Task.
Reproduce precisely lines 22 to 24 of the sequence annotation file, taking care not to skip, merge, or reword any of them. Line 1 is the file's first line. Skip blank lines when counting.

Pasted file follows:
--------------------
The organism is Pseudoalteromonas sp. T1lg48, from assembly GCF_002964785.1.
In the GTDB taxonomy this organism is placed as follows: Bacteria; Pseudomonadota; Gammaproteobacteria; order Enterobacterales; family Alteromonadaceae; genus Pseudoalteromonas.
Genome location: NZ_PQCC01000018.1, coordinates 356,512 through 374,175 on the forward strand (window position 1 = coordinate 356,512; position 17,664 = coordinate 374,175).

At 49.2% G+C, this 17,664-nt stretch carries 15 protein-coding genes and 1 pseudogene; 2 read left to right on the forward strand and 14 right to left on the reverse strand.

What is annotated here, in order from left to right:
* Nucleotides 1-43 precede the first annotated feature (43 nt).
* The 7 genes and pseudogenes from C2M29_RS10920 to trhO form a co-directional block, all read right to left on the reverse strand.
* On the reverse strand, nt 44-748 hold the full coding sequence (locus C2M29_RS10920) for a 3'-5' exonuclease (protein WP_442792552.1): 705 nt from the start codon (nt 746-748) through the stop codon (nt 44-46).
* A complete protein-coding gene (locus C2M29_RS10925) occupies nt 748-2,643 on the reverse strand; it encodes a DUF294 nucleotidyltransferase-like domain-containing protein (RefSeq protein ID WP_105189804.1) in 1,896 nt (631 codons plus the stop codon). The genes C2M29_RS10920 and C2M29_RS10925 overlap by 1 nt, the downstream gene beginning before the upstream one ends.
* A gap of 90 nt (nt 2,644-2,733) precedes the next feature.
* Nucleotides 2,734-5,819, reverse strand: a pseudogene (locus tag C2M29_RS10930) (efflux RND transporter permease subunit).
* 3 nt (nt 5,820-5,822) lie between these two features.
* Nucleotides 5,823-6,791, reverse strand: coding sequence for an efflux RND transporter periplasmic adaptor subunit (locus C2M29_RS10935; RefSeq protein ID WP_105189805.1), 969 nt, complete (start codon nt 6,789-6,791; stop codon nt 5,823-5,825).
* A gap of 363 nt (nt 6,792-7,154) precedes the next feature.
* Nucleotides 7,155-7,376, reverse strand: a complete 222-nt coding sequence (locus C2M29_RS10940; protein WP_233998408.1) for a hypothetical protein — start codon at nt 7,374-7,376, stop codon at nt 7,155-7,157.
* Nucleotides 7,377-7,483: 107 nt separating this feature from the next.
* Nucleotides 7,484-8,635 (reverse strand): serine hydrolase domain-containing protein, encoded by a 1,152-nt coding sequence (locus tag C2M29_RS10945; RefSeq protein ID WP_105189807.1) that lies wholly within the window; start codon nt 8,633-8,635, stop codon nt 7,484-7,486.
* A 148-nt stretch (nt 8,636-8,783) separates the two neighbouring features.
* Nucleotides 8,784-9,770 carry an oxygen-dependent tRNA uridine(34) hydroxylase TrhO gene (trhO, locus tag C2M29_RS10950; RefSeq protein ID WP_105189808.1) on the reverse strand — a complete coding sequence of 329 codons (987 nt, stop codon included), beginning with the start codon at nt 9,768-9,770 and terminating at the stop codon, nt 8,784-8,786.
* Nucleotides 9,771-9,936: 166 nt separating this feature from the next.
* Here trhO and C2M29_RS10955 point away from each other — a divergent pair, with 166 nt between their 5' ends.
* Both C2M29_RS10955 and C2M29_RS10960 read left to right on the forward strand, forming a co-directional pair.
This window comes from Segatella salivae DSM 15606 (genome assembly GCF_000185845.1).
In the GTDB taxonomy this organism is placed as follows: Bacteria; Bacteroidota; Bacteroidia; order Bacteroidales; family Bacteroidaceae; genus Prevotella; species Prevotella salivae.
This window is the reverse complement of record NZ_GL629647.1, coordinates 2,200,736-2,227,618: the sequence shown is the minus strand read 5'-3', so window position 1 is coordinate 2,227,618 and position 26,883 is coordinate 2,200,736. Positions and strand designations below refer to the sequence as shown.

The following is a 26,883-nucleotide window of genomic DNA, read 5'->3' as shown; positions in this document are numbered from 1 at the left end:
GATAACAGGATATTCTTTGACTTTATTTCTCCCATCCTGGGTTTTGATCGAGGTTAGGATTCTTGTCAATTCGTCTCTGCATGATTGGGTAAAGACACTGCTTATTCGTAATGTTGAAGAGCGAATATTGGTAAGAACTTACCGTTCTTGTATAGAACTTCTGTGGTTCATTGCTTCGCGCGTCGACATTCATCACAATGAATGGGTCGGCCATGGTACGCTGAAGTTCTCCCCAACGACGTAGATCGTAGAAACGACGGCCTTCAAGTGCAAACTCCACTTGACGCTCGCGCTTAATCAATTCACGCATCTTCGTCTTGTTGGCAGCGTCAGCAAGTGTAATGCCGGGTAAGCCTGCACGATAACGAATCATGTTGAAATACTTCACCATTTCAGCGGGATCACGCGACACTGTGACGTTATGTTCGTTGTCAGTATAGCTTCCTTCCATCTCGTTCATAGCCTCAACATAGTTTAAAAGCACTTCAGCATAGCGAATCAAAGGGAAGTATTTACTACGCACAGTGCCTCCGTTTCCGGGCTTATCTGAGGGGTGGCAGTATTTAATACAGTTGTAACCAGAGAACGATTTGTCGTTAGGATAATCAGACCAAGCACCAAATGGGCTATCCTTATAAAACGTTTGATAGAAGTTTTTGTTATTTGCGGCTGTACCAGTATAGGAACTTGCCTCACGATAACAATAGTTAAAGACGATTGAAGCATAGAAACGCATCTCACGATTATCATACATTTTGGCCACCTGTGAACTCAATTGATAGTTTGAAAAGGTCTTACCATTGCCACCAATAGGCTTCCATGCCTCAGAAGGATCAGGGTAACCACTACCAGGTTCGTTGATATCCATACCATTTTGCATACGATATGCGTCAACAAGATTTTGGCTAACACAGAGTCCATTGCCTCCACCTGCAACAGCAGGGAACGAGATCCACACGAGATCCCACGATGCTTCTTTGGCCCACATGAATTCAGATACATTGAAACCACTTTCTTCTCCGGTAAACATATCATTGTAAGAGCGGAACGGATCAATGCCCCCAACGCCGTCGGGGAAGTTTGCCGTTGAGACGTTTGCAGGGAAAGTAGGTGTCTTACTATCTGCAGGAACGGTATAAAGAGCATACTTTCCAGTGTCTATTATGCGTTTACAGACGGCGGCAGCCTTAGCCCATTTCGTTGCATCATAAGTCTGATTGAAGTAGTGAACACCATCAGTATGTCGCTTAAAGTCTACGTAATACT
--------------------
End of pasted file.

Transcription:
* Both C2M29_RS10955 and C2M29_RS10960 read left to right on the forward strand, forming a co-directional pair.
This window comes from Segatella salivae DSM 15606 (genome assembly GCF_000185845.1).
In the GTDB taxonomy this organism is placed as follows: Bacteria; Bacteroidota; Bacteroidia; order Bacteroidales; family Bacteroidaceae; genus Prevotella; species Prevotella salivae.